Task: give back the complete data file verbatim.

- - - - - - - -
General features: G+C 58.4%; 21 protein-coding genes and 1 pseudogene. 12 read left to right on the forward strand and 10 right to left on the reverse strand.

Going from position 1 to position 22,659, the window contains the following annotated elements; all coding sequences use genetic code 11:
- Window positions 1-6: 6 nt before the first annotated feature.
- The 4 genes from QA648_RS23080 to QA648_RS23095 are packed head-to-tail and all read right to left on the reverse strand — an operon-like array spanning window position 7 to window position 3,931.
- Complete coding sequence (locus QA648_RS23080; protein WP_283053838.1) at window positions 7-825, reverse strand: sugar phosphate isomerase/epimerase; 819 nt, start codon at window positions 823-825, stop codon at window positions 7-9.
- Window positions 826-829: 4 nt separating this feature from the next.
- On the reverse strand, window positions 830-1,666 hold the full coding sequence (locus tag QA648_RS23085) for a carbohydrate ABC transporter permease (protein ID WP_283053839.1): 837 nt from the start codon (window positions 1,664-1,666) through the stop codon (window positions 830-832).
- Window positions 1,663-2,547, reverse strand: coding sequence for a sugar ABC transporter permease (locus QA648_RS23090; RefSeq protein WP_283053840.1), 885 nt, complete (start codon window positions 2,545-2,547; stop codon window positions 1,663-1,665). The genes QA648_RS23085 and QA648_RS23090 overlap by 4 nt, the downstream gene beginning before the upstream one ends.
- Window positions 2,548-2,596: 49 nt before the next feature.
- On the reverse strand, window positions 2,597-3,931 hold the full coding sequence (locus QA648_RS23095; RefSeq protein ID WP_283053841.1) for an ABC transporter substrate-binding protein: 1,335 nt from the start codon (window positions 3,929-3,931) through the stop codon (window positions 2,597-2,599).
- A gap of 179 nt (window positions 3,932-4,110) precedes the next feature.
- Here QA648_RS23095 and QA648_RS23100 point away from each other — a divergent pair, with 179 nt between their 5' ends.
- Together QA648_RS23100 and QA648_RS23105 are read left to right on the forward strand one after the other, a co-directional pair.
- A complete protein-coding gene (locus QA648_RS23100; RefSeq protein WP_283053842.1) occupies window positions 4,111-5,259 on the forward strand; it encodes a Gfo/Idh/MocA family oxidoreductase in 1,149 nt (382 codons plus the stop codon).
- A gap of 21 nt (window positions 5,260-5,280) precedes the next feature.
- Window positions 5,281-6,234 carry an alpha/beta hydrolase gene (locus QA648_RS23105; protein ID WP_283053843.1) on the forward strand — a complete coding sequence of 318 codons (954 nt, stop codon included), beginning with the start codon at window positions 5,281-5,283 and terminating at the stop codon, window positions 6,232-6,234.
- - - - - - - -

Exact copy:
General features: G+C 58.4%; 21 protein-coding genes and 1 pseudogene. 12 read left to right on the forward strand and 10 right to left on the reverse strand.

Going from position 1 to position 22,659, the window contains the following annotated elements; all coding sequences use genetic code 11:
- Window positions 1-6: 6 nt before the first annotated feature.
- The 4 genes from QA648_RS23080 to QA648_RS23095 are packed head-to-tail and all read right to left on the reverse strand — an operon-like array spanning window position 7 to window position 3,931.
- Complete coding sequence (locus QA648_RS23080; protein WP_283053838.1) at window positions 7-825, reverse strand: sugar phosphate isomerase/epimerase; 819 nt, start codon at window positions 823-825, stop codon at window positions 7-9.
- Window positions 826-829: 4 nt separating this feature from the next.
- On the reverse strand, window positions 830-1,666 hold the full coding sequence (locus tag QA648_RS23085) for a carbohydrate ABC transporter permease (protein ID WP_283053839.1): 837 nt from the start codon (window positions 1,664-1,666) through the stop codon (window positions 830-832).
- Window positions 1,663-2,547, reverse strand: coding sequence for a sugar ABC transporter permease (locus QA648_RS23090; RefSeq protein WP_283053840.1), 885 nt, complete (start codon window positions 2,545-2,547; stop codon window positions 1,663-1,665). The genes QA648_RS23085 and QA648_RS23090 overlap by 4 nt, the downstream gene beginning before the upstream one ends.
- Window positions 2,548-2,596: 49 nt before the next feature.
- On the reverse strand, window positions 2,597-3,931 hold the full coding sequence (locus QA648_RS23095; RefSeq protein ID WP_283053841.1) for an ABC transporter substrate-binding protein: 1,335 nt from the start codon (window positions 3,929-3,931) through the stop codon (window positions 2,597-2,599).
- A gap of 179 nt (window positions 3,932-4,110) precedes the next feature.
- Here QA648_RS23095 and QA648_RS23100 point away from each other — a divergent pair, with 179 nt between their 5' ends.
- Together QA648_RS23100 and QA648_RS23105 are read left to right on the forward strand one after the other, a co-directional pair.
- A complete protein-coding gene (locus QA648_RS23100; RefSeq protein WP_283053842.1) occupies window positions 4,111-5,259 on the forward strand; it encodes a Gfo/Idh/MocA family oxidoreductase in 1,149 nt (382 codons plus the stop codon).
- A gap of 21 nt (window positions 5,260-5,280) precedes the next feature.
- Window positions 5,281-6,234 carry an alpha/beta hydrolase gene (locus QA648_RS23105; protein ID WP_283053843.1) on the forward strand — a complete coding sequence of 318 codons (954 nt, stop codon included), beginning with the start codon at window positions 5,281-5,283 and terminating at the stop codon, window positions 6,232-6,234.